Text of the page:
Leaders understand communication is best delivered by utilizing multiple formats and platforms, especially when transmitting any information. This guidance is imperative to ensure every member of the team can acknowledge and understand roles, responsibilities, and expectations. They also understand communication is not one-way; the process isn’t complete until feedback is received from the team, indicating they are adequately prepared to complete daily or weekly requirements. For your team to take measured actions, you must instruct them accordingly.
Each DISC leadership style will approach instruction differently, based on their strengths:
“D” style leaders may want to see the measured actions taken to move the business forward. They may ask their team to share a daily list of accomplishments in order to see a high-level overview of what actions are being taken. The “D” leader can then instruct accordingly. It’s not about immediate results, as it brings this style peace of mind seeing something tangible is being done every day to provide long-term results. This style can relax when they see a whole list of things being done, which doesn’t have to be super detailed, and can be confident in knowing accomplishments are being made each day.
“I” style leaders may verbally interact and engage with everyone directly to find out if they received the information needed to complete a task or project. Providing a follow-up e-mail with supporting documents and information will be helpful for others who prefer something tangible to reference following a conversation. Combining the two methods enables the “I” to validate instruction is effectively received and understood, identifies projects in motion, and allows team members to seek clarity, as needed.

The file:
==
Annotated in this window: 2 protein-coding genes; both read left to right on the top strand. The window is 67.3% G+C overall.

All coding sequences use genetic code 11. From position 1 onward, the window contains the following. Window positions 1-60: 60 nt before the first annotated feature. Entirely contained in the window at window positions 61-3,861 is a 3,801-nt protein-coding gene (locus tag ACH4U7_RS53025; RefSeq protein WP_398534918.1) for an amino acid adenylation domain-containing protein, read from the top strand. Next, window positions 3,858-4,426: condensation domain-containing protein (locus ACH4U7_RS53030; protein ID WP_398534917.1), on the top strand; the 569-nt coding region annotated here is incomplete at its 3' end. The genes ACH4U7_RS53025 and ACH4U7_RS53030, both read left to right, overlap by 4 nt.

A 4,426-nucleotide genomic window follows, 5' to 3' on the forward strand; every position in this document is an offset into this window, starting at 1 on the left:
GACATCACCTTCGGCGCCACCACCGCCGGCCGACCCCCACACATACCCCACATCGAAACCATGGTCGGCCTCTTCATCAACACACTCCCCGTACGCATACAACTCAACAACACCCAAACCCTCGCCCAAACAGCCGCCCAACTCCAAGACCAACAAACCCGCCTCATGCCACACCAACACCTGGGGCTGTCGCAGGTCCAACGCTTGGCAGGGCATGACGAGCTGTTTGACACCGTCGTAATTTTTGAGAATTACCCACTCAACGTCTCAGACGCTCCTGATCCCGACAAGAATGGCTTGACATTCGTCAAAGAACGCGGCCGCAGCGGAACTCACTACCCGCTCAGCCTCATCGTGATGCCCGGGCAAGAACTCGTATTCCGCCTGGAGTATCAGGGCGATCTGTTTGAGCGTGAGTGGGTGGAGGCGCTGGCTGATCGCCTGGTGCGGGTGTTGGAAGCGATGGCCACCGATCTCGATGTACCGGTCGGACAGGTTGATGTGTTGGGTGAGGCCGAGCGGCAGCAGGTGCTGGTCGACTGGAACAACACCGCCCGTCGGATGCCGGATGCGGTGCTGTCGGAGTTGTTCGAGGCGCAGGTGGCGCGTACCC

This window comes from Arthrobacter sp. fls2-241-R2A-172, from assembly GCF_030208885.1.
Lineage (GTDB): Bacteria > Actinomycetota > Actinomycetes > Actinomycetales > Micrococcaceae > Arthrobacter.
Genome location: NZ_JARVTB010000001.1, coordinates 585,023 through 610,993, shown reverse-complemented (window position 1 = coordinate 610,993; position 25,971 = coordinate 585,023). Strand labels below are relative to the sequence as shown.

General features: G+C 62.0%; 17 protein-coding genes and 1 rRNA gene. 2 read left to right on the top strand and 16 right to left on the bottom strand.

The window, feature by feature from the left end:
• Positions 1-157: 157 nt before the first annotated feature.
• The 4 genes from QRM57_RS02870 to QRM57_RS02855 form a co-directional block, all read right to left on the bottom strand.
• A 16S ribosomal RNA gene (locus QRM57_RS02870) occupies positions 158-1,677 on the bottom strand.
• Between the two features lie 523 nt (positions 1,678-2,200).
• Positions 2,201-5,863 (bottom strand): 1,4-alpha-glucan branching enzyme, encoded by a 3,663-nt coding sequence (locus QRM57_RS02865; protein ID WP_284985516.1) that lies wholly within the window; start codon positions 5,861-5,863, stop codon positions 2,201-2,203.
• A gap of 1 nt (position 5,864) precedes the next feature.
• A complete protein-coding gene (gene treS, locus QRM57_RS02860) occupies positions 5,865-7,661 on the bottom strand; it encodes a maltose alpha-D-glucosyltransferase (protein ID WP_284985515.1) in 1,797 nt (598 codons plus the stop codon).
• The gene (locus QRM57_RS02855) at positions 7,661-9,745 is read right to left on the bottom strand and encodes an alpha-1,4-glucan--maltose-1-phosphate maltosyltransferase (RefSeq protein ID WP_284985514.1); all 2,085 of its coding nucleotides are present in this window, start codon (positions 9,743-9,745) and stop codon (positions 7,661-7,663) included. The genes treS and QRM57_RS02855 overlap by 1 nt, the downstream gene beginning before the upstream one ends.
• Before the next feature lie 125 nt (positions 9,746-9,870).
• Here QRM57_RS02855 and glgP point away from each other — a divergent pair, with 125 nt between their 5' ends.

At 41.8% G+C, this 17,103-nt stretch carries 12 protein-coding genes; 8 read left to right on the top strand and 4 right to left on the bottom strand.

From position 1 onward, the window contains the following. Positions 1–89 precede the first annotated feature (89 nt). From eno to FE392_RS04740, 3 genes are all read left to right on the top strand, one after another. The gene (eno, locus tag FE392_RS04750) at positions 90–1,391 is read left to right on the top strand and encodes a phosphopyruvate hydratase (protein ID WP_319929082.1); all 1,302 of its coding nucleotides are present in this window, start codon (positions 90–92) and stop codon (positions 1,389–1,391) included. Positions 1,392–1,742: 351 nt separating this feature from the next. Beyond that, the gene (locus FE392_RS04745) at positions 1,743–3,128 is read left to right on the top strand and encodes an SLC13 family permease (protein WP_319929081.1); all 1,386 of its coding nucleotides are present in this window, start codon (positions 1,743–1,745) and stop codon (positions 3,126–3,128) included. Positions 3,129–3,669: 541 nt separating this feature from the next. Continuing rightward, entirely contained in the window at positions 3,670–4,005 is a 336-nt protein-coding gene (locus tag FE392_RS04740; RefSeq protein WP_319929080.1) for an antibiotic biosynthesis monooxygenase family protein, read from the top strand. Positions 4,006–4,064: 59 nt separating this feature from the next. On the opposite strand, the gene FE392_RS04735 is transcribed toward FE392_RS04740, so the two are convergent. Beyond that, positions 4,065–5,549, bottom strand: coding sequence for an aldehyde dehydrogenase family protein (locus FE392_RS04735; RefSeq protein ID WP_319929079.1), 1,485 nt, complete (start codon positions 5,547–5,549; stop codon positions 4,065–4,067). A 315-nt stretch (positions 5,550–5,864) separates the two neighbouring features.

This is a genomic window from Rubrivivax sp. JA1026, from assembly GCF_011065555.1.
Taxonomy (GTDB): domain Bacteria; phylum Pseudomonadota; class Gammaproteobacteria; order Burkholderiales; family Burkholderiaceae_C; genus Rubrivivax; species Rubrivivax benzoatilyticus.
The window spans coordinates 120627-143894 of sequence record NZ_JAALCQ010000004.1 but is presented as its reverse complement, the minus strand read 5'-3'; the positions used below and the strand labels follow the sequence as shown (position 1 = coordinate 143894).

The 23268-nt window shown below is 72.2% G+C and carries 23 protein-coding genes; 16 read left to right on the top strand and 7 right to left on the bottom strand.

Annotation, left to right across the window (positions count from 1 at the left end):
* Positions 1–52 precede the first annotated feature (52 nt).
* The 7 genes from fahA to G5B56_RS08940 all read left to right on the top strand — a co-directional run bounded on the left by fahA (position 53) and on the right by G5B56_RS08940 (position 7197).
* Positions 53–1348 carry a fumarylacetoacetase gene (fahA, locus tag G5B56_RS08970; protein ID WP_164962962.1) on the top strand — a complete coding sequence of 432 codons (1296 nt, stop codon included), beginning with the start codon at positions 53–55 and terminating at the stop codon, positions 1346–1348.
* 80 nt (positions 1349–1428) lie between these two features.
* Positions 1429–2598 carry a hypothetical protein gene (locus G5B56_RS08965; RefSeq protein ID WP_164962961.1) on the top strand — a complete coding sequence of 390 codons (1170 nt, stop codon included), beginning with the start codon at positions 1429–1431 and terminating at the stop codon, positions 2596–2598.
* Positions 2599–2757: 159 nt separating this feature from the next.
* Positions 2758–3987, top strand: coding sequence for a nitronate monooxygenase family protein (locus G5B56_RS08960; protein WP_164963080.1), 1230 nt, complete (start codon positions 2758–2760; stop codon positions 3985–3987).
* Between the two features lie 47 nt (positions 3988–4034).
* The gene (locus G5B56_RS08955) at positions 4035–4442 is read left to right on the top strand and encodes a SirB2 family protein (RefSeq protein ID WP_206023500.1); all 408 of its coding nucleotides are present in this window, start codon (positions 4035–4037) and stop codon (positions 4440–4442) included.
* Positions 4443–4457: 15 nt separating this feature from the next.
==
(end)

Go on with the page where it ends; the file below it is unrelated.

“C” style leaders are likely to provide step-by-step e-mail instructions for team members to follow. However, they may also need to verbally follow up with the team to ensure the members understand the instructions as provided, and allow them to ask questions and seek feedback for clarity. Engaging directly with the team will help keep the “C” style informed on progress and aware of any challenges before they become potential concerns.
“S” style leaders may seek confirmation the information they provided is clear enough to get the team working in the right direction. “S” styles most likely will use multiple avenues of communication, such as phone calls, e-mails, or virtual meetings. They will often seek feedback for assurance the team feels equipped to perform, that they have effectively instructed the team for success, and to validate tasks and projects are completed on time and to standard.
Whether your style of leadership includes instruction in the form of written detailed guidance and information, or frequent verbal interaction, it takes a team effort to accomplish the mission effectively. It is a two-way, continuous process that requires engagement from every team member to keep pushing the boulder uphill.
What accomplishments are you making together? Have you instructed your team in a way they understand?